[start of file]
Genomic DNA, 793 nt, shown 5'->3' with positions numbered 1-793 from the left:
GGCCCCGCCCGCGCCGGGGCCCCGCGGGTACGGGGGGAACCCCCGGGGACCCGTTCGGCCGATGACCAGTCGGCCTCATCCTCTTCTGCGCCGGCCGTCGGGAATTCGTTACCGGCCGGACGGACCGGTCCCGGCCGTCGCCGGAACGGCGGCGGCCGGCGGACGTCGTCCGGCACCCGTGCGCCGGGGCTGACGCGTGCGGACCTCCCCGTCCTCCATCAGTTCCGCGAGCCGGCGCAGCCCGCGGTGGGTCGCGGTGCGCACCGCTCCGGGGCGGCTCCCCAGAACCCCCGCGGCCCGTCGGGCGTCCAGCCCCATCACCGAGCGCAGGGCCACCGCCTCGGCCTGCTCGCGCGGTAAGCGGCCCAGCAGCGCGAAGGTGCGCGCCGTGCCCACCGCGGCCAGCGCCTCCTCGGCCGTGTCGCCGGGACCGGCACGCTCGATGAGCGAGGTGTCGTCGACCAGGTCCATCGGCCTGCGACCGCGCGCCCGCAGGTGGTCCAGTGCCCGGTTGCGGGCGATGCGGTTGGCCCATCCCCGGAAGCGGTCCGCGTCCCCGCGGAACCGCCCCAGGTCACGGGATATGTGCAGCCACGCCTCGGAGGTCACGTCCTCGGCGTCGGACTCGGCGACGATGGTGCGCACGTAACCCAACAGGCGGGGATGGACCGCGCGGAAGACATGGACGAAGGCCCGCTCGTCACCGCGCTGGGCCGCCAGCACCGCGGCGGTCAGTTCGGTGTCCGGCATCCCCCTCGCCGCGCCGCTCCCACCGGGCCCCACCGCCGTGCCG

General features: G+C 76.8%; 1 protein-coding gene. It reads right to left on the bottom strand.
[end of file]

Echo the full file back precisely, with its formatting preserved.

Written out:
Genomic DNA, 793 nt, shown 5'->3' with positions numbered 1-793 from the left:
GGCCCCGCCCGCGCCGGGGCCCCGCGGGTACGGGGGGAACCCCCGGGGACCCGTTCGGCCGATGACCAGTCGGCCTCATCCTCTTCTGCGCCGGCCGTCGGGAATTCGTTACCGGCCGGACGGACCGGTCCCGGCCGTCGCCGGAACGGCGGCGGCCGGCGGACGTCGTCCGGCACCCGTGCGCCGGGGCTGACGCGTGCGGACCTCCCCGTCCTCCATCAGTTCCGCGAGCCGGCGCAGCCCGCGGTGGGTCGCGGTGCGCACCGCTCCGGGGCGGCTCCCCAGAACCCCCGCGGCCCGTCGGGCGTCCAGCCCCATCACCGAGCGCAGGGCCACCGCCTCGGCCTGCTCGCGCGGTAAGCGGCCCAGCAGCGCGAAGGTGCGCGCCGTGCCCACCGCGGCCAGCGCCTCCTCGGCCGTGTCGCCGGGACCGGCACGCTCGATGAGCGAGGTGTCGTCGACCAGGTCCATCGGCCTGCGACCGCGCGCCCGCAGGTGGTCCAGTGCCCGGTTGCGGGCGATGCGGTTGGCCCATCCCCGGAAGCGGTCCGCGTCCCCGCGGAACCGCCCCAGGTCACGGGATATGTGCAGCCACGCCTCGGAGGTCACGTCCTCGGCGTCGGACTCGGCGACGATGGTGCGCACGTAACCCAACAGGCGGGGATGGACCGCGCGGAAGACATGGACGAAGGCCCGCTCGTCACCGCGCTGGGCCGCCAGCACCGCGGCGGTCAGTTCGGTGTCCGGCATCCCCCTCGCCGCGCCGCTCCCACCGGGCCCCACCGCCGTGCCG

General features: G+C 76.8%; 1 protein-coding gene. It reads right to left on the bottom strand.